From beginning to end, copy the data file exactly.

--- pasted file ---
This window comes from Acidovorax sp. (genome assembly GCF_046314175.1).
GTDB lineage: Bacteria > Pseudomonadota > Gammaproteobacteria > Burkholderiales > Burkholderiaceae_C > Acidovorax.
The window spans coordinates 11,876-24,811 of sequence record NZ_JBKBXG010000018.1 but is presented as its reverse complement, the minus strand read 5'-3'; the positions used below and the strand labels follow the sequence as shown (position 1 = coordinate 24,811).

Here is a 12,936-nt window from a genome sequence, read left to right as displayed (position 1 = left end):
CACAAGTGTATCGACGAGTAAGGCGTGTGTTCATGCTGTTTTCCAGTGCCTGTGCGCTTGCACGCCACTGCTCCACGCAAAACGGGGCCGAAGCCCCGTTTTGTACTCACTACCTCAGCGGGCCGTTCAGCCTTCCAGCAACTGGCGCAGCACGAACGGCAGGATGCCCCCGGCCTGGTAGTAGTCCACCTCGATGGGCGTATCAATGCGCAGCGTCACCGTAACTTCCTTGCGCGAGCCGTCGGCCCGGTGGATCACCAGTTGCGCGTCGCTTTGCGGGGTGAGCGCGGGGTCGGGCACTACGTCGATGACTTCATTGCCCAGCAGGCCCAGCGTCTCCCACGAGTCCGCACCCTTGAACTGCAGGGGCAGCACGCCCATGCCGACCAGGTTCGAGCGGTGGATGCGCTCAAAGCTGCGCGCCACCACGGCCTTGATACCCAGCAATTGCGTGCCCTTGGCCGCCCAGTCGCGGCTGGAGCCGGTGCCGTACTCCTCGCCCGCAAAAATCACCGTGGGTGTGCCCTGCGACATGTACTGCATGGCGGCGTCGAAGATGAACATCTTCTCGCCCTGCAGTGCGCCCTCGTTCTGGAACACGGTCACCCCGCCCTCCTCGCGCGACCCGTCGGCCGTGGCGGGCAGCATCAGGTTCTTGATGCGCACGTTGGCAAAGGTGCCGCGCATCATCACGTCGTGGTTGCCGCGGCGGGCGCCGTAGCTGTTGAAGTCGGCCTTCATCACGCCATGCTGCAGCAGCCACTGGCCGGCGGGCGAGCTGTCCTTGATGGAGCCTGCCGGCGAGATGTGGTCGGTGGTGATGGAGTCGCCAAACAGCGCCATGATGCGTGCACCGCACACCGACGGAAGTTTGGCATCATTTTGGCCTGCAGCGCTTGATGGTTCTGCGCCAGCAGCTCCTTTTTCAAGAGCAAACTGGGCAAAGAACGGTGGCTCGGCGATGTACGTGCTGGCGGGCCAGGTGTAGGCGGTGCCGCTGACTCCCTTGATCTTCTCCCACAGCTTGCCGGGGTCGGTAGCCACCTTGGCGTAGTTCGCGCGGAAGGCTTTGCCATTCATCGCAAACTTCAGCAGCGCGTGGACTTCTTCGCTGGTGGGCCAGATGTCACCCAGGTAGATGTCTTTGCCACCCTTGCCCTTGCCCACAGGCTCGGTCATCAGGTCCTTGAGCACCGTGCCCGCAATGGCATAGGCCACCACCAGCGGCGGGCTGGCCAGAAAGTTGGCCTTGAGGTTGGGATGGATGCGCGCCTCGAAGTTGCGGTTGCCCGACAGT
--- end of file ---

This window comes from Acidovorax sp. (genome assembly GCF_046314175.1).
GTDB lineage: Bacteria > Pseudomonadota > Gammaproteobacteria > Burkholderiales > Burkholderiaceae_C > Acidovorax.
The window spans coordinates 11,876-24,811 of sequence record NZ_JBKBXG010000018.1 but is presented as its reverse complement, the minus strand read 5'-3'; the positions used below and the strand labels follow the sequence as shown (position 1 = coordinate 24,811).

Here is a 12,936-nt window from a genome sequence, read left to right as displayed (position 1 = left end):
CACAAGTGTATCGACGAGTAAGGCGTGTGTTCATGCTGTTTTCCAGTGCCTGTGCGCTTGCACGCCACTGCTCCACGCAAAACGGGGCCGAAGCCCCGTTTTGTACTCACTACCTCAGCGGGCCGTTCAGCCTTCCAGCAACTGGCGCAGCACGAACGGCAGGATGCCCCCGGCCTGGTAGTAGTCCACCTCGATGGGCGTATCAATGCGCAGCGTCACCGTAACTTCCTTGCGCGAGCCGTCGGCCCGGTGGATCACCAGTTGCGCGTCGCTTTGCGGGGTGAGCGCGGGGTCGGGCACTACGTCGATGACTTCATTGCCCAGCAGGCCCAGCGTCTCCCACGAGTCCGCACCCTTGAACTGCAGGGGCAGCACGCCCATGCCGACCAGGTTCGAGCGGTGGATGCGCTCAAAGCTGCGCGCCACCACGGCCTTGATACCCAGCAATTGCGTGCCCTTGGCCGCCCAGTCGCGGCTGGAGCCGGTGCCGTACTCCTCGCCCGCAAAAATCACCGTGGGTGTGCCCTGCGACATGTACTGCATGGCGGCGTCGAAGATGAACATCTTCTCGCCCTGCAGTGCGCCCTCGTTCTGGAACACGGTCACCCCGCCCTCCTCGCGCGACCCGTCGGCCGTGGCGGGCAGCATCAGGTTCTTGATGCGCACGTTGGCAAAGGTGCCGCGCATCATCACGTCGTGGTTGCCGCGGCGGGCGCCGTAGCTGTTGAAGTCGGCCTTCATCACGCCATGCTGCAGCAGCCACTGGCCGGCGGGCGAGCTGTCCTTGATGGAGCCTGCCGGCGAGATGTGGTCGGTGGTGATGGAGTCGCCAAACAGCGCCATGATGCGTGCACCGCACACCGACGGAAGTTTGGCATCATTTTGGCCTGCAGCGCTTGATGGTTCTGCGCCAGCAGCTCCTTTTTCAAGAGCAAACTGGGCAAAGAACGGTGGCTCGGCGATGTACGTGCTGGCGGGCCAGGTGTAGGCGGTGCCGCTGACTCCCTTGATCTTCTCCCACAGCTTGCCGGGGTCGGTAGCCACCTTGGCGTAGTTCGCGCGGAAGGCTTTGCCATTCATCGCAAACTTCAGCAGCGCGTGGACTTCTTCGCTGGTGGGCCAGATGTCACCCAGGTAGATGTCTTTGCCACCCTTGCCCTTGCCCACAGGCTCGGTCATCAGGTCCTTGAGCACCGTGCCCGCAATGGCATAGGCCACCACCAGCGGCGGGCTGGCCAGAAAGTTGGCCTTGAGGTTGGGATGGATGCGCGCCTCGAAGTTGCGGTTGCCCGACAGT